Shower FAQs with Triton

Shower FAQs with Triton

Paul Rowley, Approvals and Training Manager at Triton Showers, answers some of the questions most commonly asked by installers attending training courses at the manufacturer’s HQ in Nuneaton.

My next job is fitting a bathroom which will be used by young children, as well as older members of the same family. What type of shower should I install to ensure everyone is provided for?
There are several shower options available to cover the needs of a multi-generational family, depending on the system requirements on site.

Whether you’re selecting an electric, mixer, digital or power shower, installing a thermostatic shower provides precise control over the maximum water temperature available, therefore significantly reducing the possibility of excessively hot water.

TMV2 mixer showers provide the ideal solution for domestic applications as the water temperature is regulated to within +/- 2°C, ensuring a comfortable showering experience for all. When considering the elderly, less-abled or more vulnerable users, TMV3 is the preferred option as the water temperature is controlled to within +/-1°C, providing the end user with performance, safety and peace of mind.

For the installer, Triton mixer showers have been designed with retro-fit and refurbishment jobs in mind by providing convenient push-fit pipe connections, fast-fit surface brackets and easy-fit spacing guides.

What level of performance can I expect to achieve from a mixer shower installed on a gravity system?
The flow rate delivered by gravity fed mixer showers can vary depending on the available head of water and restrictions within the supply and valve.

Using pulled bends can also help avoid any restriction to the water supply. For similar reasons, the use of obstructive stop taps or ¼ turn service valves is unadvisable. Use full way lever or gate valves instead, as these are less likely to curb water supplies. When selecting the correct pipe size to use, remove any margin for error by following the manufacturer’s instructions supplied with the shower.

Finally, before connecting any pipes to the mixer unit, always flush them out first to avoid any unwanted debris making its way into and blocking inlet filters. This could make the difference between a happy customer and getting an unwanted call back later.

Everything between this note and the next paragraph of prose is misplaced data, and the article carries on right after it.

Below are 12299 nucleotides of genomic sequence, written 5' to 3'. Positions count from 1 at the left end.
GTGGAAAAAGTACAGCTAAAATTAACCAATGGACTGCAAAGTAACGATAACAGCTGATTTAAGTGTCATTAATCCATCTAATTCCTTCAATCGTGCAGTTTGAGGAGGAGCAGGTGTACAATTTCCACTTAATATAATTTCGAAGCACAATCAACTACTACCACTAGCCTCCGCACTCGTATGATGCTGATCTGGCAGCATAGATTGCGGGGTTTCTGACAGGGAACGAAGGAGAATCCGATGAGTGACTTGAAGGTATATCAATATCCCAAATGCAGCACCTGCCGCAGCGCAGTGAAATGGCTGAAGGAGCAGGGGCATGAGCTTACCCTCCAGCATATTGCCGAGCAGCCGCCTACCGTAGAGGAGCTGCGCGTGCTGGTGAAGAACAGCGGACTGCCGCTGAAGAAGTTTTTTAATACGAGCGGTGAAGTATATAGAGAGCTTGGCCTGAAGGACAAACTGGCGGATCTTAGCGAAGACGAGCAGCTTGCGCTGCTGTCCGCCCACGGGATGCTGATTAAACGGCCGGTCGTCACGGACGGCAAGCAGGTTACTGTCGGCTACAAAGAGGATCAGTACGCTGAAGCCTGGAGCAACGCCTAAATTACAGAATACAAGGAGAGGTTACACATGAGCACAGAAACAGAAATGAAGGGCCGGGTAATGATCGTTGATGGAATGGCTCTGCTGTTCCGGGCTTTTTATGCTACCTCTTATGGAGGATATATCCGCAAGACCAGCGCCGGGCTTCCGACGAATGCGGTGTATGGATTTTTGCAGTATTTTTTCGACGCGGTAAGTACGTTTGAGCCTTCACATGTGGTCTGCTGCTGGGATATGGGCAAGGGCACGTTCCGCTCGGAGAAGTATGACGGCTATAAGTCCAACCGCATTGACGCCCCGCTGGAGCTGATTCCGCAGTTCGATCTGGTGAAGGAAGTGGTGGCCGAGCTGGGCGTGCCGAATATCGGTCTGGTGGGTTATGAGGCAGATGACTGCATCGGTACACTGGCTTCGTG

Is it advisable to connect a power shower to the mains cold water supply or a combi boiler?
All power showers contain a pump and a mixing valve, which are designed to accept water from a low-pressure gravity (cistern fed) supply only. Connecting this type of shower to the mains cold water supply could place the pump under excess pressure, resulting in damage to internal components. In some cases, this could also cause leakage from the unit.

Similarly, it is not advisable to install a power shower in properties where the hot water supply is delivered by a combination boiler. Connecting to a high-pressure mains fed combi would have a similar detrimental effect on performance. Both scenarios are prohibited by UK Water Regulations, so stick to connecting power showers to low pressure gravity supplies to avoid any issues.

I am looking to fit an electric shower in a property where the water pressure is below 1 bar. How best can I overcome the pressure problem when it comes to the installation of a new electric shower?
Certain properties are susceptible to low water pressure issues. Conventional electric showers have a minimum water supply requirement of 8 litres per minute at 1.0 bar running pressure, and 11 litres per minute at 1.5 bar running pressure. Most properties meet or exceed these requirements and so a variety of shower types can be fitted.

In properties where these minimum water supply requirements cannot be met, a pumped electric shower can be fitted. These are supplied from a cold-water header tank requiring a minimum of just 75mm head.

Alternatively, a conventional electric shower can be fitted to a cold-water header tank if a booster pump is fitted between the tank and the shower unit. The booster pump can usually be installed out of sight, in an airing cupboard or under the bath.

In both cases the capacity of the header tank must be big enough to provide enough water to ensure a suitable showering duration.


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